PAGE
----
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Local News

  • Coats for Cold collection begins

    The cooler temperatures of the last few days are a sure sign that fall is here.

    That means Dennis Ferguson is worrying about how to keep folks warm, and he plans start collecting outerwear this week for the 17th annual Coats for the Cold campaign.

  • Bar death case postponed until Jan.

    The court case for the man accused of killing another man outside the Grill & Pub on Hwy. 61 was continued on Monday.

     The case against Eric Gallaher, 31, of Harriman, has been reset for Jan. 23, 2012, in Roane County General Sessions Court. Galllaher is accused of reckless homicide in the July 23 death of David Harvey.

    District Attorney Russell Johnson said Gallaher’s hearing was continued because he didn’t have an attorney and because officials are still awaiting the final autopsy.

  • Is Brushy Mountain the answer to jail overcrowding?

    Can an old state prison be the solution to jail overcrowding for some East Tennessee counties?

    Roane County Sheriff Jack Stockton said he explored the idea with other sheriffs.

    “We went to the old Brushy Mountain site at the request of Morgan County Sheriff (Glen) Freytag to look at the facility to see if it could be utilized in the future for possible overcrowding issues for Scott, Roane and Morgan,” Stockton said. “We went through the whole penitentiary and looked at the pros and cons.”

  • TVA lawyer grills expert in trial

    By MIKE GIBSON
    newsroom@roanecounty.com

    A TVA attorney worked doggedly to undermine the credibility of the other side’s expert witness during a grueling all-day cross examination Monday.

    The results of his efforts were  mixed on Monday at the TVA ash spill trial.
    TVA lawyer Mark Anstoetter grilled civil engineer Dan Marks for the entire session.

  • Firefighters sport pink for good cause

    Harriman firefighters face life-threatening situations regularly.
    They certainly aren’t afraid of a little pink.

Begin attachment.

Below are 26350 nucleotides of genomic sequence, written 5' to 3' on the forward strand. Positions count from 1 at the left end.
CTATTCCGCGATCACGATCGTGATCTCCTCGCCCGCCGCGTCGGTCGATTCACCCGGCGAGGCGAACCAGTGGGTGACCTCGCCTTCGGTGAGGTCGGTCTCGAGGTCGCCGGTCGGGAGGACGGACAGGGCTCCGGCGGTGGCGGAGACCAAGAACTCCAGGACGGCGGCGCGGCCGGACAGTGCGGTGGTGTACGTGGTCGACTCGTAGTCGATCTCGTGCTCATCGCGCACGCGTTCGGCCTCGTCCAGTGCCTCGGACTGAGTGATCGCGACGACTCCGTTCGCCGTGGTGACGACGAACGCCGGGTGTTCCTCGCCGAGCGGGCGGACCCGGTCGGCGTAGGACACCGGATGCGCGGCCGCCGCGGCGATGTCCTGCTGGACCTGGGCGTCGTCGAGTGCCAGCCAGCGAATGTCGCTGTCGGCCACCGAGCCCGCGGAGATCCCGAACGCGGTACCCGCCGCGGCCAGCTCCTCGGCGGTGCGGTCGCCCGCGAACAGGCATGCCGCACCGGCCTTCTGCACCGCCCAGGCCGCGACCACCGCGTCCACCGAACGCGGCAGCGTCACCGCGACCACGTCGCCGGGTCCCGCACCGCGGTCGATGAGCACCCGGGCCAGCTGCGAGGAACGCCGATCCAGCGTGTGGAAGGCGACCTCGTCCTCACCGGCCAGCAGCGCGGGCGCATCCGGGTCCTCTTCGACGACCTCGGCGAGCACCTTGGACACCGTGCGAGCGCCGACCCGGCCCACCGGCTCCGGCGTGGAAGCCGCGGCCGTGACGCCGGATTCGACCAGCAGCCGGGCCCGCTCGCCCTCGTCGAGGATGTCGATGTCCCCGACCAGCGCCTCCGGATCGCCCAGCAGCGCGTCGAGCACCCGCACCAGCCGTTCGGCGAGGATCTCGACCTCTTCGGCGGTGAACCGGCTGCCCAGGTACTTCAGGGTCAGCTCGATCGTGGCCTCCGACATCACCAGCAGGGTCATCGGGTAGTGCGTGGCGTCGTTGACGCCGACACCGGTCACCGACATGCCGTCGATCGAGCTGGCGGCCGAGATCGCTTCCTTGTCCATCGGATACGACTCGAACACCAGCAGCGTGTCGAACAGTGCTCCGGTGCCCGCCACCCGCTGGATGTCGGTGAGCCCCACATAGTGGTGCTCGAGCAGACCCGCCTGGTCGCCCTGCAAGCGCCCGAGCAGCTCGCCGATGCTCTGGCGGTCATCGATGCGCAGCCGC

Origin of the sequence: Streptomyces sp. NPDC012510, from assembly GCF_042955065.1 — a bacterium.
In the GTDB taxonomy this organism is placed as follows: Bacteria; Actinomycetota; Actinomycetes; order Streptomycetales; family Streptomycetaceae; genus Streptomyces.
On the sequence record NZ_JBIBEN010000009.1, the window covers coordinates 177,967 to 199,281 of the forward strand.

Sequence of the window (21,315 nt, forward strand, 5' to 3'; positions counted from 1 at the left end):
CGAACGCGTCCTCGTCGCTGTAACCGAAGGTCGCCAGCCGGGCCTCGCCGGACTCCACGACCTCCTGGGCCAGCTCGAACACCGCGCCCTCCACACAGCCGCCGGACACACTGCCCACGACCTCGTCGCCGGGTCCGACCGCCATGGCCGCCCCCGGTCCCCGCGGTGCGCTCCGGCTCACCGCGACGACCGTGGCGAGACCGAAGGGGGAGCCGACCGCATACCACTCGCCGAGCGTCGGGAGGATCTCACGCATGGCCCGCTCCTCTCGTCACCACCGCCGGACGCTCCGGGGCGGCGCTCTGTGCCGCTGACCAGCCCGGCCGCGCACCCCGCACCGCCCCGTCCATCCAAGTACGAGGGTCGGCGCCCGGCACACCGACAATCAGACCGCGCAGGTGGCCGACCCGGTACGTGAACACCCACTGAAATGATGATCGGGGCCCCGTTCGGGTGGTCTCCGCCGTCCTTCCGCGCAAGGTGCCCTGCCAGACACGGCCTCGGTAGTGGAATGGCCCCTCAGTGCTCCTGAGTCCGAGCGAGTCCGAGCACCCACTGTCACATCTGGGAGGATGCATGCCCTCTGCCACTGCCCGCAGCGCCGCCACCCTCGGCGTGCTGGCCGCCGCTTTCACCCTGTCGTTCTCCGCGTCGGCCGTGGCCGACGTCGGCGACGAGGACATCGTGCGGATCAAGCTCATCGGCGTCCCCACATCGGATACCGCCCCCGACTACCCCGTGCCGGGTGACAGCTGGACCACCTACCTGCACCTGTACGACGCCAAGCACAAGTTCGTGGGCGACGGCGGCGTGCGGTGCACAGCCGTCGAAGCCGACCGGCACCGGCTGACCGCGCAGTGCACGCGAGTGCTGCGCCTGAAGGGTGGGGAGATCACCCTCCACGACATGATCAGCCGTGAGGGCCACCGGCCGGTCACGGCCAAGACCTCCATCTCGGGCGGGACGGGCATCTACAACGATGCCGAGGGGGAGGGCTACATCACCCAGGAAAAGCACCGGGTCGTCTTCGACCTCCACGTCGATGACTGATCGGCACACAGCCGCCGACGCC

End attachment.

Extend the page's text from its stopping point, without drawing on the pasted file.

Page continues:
The city’s fire department now has candy-pink T-shirts sporting the message “firefighters for a cure.”

    October is breast cancer awareness month.

  • See, hear the shows at Roane’s band festival

  • The Dirty Dozen: Roane State’s first leaders get kudos at college’s 40th anniversary kickoff

    When state and local leaders founded Roane State Community College 40 years ago, no one could have predicted that it would grow as it has.

    The school celebrated its past and its achievements last week at a reception following a documentary of the college’s early years.

    The college kicked off the anniversary observance Friday morning with the premiere of “40 Years of Class,” by award-winning filmmaker Keith McDaniel, a Roane State alumnus.

  • Presidential hopeful Cain heading here

    Presidential candidate Herman Cain is taking his growing popularity on the road — and one of his scheduled stops is in Roane County.

    The Roane County Tea Party is hosting the Republican at Roane State Community College student lounge, where Cain will be speaking on Saturday, Oct. 15. A buffet lunch begins at 11:30 a.m.

  • Yager: Roane should be in 1 House district

    State Sen. Ken Yager is of the opinion that Roane County should remain a single House district.

    However, the Harriman Republican indicates he’s powerless to do anything about it.   

    “Redistricting House districts is within the prerogative of that body, and I would refer you to my colleague, Rep. Julia Hurley,” Yager wrote in a letter to county officials.

    New district lines are drawn every 10 years.

  • Reporter's Notebook: Some TVA plaintiffs also contesting property values

    Some of the plaintiffs suing TVA over the ash spill are also in a legal fight with the Roane County Property Assessor’s Office.

    At issue is the value of 79 properties, which the plaintiffs contend is zero because of the disaster.

    They have appealed to the Tennessee Board of Equalization. A pre-hearing conference was held on the matter earlier this year.   

    “We’re contesting it (the properties) as valueless,” attorney Matt Conn said.